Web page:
It's onward to the Super Six for Stanford women gymnasts


The No. 11 Stanford women's gymnastics team matched its second-highest score of the season with a 197.175 to finish third Friday in the semifinals of the NCAA championships at the Forth Worth Convention Center Arena and advance to Saturday's Super Six for the seventh time in program history, and the first in three years.

Six Stanford gymnasts combined for nine All-America honors, including four first team awards, as the Cardinal maintained its position among the top three throughout the competition.

"We started out really strong on bars and beam, and we still have room to improve on floor and vault," Stanford coach Kristen Smyth said. "I feel good about tomorrow. We have five seniors this year, so it's wonderful to get back to the Super Six for them. They've worked so hard and have been incredible leaders. I'm looking forward to being on the floor one last time with them."

Stanford finished third at the Pac-12 championships last month, behind Utah and UCLA. The third-ranked Utes and second-ranked Florida tied for the top spot of the morning session, each scoring a 197.475. The eighth-ranked Bruins finished sixth.

"We really try our best to manage our bodies and to be mentally, physically and emotionally ready at the end of the year," Smyth said. "This year was especially hard, so big shout out to my staff and the athletes that stayed confident in our plan and executed our plan."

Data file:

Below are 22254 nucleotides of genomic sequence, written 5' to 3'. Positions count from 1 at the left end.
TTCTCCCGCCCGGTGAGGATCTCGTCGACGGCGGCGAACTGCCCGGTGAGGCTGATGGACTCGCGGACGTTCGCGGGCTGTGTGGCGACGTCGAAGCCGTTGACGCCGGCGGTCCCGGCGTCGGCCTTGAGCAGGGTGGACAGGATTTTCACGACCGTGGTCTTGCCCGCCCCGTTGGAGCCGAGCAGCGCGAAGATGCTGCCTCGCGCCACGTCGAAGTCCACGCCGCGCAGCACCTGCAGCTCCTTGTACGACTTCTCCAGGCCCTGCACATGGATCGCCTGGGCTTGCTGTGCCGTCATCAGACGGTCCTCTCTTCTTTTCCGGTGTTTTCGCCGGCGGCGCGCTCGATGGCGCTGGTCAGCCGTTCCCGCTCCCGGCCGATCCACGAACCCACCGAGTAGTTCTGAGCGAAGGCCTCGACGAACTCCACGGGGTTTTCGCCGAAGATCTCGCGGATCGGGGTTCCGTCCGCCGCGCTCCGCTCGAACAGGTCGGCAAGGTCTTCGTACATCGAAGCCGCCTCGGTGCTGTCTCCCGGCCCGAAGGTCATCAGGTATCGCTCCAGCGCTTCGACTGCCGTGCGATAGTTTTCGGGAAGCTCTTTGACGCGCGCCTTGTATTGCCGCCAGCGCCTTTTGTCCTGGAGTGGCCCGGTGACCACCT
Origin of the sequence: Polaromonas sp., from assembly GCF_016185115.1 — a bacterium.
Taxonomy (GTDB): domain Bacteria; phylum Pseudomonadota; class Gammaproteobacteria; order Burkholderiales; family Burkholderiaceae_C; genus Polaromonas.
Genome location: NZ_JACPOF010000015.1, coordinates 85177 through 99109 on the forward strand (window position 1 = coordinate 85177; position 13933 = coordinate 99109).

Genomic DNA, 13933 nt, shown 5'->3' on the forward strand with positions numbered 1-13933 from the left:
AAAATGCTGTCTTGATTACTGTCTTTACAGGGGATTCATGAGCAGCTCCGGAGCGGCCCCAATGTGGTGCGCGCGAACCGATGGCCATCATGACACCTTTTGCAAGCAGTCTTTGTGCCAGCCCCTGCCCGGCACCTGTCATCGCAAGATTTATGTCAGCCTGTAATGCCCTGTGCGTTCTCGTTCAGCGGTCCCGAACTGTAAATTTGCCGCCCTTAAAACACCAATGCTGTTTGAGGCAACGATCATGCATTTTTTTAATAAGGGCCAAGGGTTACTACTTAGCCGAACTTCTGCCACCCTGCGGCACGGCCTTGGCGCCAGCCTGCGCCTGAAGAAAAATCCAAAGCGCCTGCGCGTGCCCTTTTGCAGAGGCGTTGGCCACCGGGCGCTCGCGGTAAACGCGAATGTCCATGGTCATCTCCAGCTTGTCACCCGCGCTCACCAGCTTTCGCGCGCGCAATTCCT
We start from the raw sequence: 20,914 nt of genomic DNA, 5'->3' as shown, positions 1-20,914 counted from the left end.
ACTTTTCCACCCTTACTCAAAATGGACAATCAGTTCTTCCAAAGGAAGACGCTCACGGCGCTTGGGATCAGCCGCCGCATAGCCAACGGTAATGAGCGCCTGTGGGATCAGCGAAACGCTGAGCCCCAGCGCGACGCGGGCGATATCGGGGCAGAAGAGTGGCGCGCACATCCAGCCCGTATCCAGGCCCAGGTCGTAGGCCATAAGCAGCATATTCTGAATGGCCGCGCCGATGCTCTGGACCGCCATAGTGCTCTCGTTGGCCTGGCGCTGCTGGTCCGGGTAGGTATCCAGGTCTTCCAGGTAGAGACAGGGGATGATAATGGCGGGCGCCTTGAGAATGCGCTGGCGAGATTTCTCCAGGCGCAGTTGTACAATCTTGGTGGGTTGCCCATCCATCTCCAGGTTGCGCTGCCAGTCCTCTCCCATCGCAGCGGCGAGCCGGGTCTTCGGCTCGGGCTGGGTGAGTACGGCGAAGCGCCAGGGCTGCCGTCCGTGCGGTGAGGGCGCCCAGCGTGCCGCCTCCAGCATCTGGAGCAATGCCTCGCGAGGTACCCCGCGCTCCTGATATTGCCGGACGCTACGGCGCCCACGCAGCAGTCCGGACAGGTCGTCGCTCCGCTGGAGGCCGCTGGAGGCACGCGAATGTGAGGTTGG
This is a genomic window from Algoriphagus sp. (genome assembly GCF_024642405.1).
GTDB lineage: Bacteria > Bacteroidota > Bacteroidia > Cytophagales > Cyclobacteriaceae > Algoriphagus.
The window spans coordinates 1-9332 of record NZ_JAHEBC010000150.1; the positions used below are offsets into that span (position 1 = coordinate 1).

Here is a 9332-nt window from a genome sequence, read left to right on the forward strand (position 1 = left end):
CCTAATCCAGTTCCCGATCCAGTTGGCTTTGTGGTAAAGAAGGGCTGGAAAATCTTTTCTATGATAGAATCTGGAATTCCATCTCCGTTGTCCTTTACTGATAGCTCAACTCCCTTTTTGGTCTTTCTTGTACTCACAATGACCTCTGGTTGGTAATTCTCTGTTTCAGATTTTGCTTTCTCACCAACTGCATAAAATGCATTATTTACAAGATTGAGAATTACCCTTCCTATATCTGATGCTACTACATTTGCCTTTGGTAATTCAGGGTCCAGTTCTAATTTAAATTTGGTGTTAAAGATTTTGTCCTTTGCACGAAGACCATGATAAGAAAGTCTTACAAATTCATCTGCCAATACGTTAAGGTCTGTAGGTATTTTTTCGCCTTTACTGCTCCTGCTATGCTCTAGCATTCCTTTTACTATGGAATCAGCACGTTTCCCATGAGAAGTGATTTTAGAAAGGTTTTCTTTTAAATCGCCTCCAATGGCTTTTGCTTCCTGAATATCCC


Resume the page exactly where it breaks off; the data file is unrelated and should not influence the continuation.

The Cardinal scored its third-highest total in program history at any NCAA championship as it earned its most All-America honors since 2012. Redshirt junior Ivana Hong and senior Samantha Shapiro earned top honors then and again this year.

"We've come full circle. We were in the Super Six my freshman year, and nothing else replicates that feeling of making it in there and being in that big night," Hong said. "Just being able to do our gymnastics another night with this team is incredible."

Elizabeth Price claimed first team All-America honors on vault (9.950) and bars (9.950) finishing first and second in the events, respectively. Hong earned first team recognition on beam (9.900) with a first-place finish and tied for fifth on bars with a 9.925 to claim second-team honors. It is Hong's third and fourth All-America honors of her collegiate career.

Taylor Rice earned the first All-America first team award of her career with a 9.900 on floor, tying for fourth, and added a second-team honor with a seventh-place result in the all-around (39.275). She is a three-time All-American.

Price, Hong and Rice advance to Sunday's NCAA individual event finals in the events they earned first team honors.

Shapiro earned the third All-America award of her career on bars with a 9.925 to tie for fifth and receive second-team recognition. Nicolette McNair joined Shapiro on the bars second team with a 9.900 to place seventh and earn the first All-America honor of her collegiate career.

Rebecca Wing earned the first All-America award her career with a 9.875 on beam to tie for seventh.